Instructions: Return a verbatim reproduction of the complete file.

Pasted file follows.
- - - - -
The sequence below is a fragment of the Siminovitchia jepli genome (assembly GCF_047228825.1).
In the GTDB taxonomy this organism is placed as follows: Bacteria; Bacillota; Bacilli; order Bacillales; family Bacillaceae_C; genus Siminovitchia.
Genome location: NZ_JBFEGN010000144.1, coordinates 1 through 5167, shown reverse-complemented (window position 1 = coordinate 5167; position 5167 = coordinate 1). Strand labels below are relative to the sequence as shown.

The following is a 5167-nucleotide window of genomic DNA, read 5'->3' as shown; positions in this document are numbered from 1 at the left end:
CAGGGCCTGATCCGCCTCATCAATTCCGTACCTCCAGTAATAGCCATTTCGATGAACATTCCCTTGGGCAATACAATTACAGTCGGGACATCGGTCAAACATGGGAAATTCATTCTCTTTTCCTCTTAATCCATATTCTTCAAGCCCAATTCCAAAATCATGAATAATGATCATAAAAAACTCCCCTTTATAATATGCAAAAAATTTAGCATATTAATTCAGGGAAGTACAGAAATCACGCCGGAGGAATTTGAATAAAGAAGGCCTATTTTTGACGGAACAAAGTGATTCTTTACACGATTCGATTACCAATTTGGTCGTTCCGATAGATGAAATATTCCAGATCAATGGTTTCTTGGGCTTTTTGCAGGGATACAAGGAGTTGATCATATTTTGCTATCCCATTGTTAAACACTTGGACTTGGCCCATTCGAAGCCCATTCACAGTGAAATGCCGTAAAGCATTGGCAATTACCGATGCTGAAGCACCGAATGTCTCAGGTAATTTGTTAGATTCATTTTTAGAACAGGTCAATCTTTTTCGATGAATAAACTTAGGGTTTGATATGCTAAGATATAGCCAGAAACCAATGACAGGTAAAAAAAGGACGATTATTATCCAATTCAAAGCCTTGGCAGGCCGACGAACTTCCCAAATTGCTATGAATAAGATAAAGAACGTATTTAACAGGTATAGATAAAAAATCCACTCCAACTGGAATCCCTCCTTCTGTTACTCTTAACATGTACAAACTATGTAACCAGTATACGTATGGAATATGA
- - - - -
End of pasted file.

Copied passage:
The sequence below is a fragment of the Siminovitchia jepli genome (assembly GCF_047228825.1).
In the GTDB taxonomy this organism is placed as follows: Bacteria; Bacillota; Bacilli; order Bacillales; family Bacillaceae_C; genus Siminovitchia.
Genome location: NZ_JBFEGN010000144.1, coordinates 1 through 5167, shown reverse-complemented (window position 1 = coordinate 5167; position 5167 = coordinate 1). Strand labels below are relative to the sequence as shown.

The following is a 5167-nucleotide window of genomic DNA, read 5'->3' as shown; positions in this document are numbered from 1 at the left end:
CAGGGCCTGATCCGCCTCATCAATTCCGTACCTCCAGTAATAGCCATTTCGATGAACATTCCCTTGGGCAATACAATTACAGTCGGGACATCGGTCAAACATGGGAAATTCATTCTCTTTTCCTCTTAATCCATATTCTTCAAGCCCAATTCCAAAATCATGAATAATGATCATAAAAAACTCCCCTTTATAATATGCAAAAAATTTAGCATATTAATTCAGGGAAGTACAGAAATCACGCCGGAGGAATTTGAATAAAGAAGGCCTATTTTTGACGGAACAAAGTGATTCTTTACACGATTCGATTACCAATTTGGTCGTTCCGATAGATGAAATATTCCAGATCAATGGTTTCTTGGGCTTTTTGCAGGGATACAAGGAGTTGATCATATTTTGCTATCCCATTGTTAAACACTTGGACTTGGCCCATTCGAAGCCCATTCACAGTGAAATGCCGTAAAGCATTGGCAATTACCGATGCTGAAGCACCGAATGTCTCAGGTAATTTGTTAGATTCATTTTTAGAACAGGTCAATCTTTTTCGATGAATAAACTTAGGGTTTGATATGCTAAGATATAGCCAGAAACCAATGACAGGTAAAAAAAGGACGATTATTATCCAATTCAAAGCCTTGGCAGGCCGACGAACTTCCCAAATTGCTATGAATAAGATAAAGAACGTATTTAACAGGTATAGATAAAAAATCCACTCCAACTGGAATCCCTCCTTCTGTTACTCTTAACATGTACAAACTATGTAACCAGTATACGTATGGAATATGA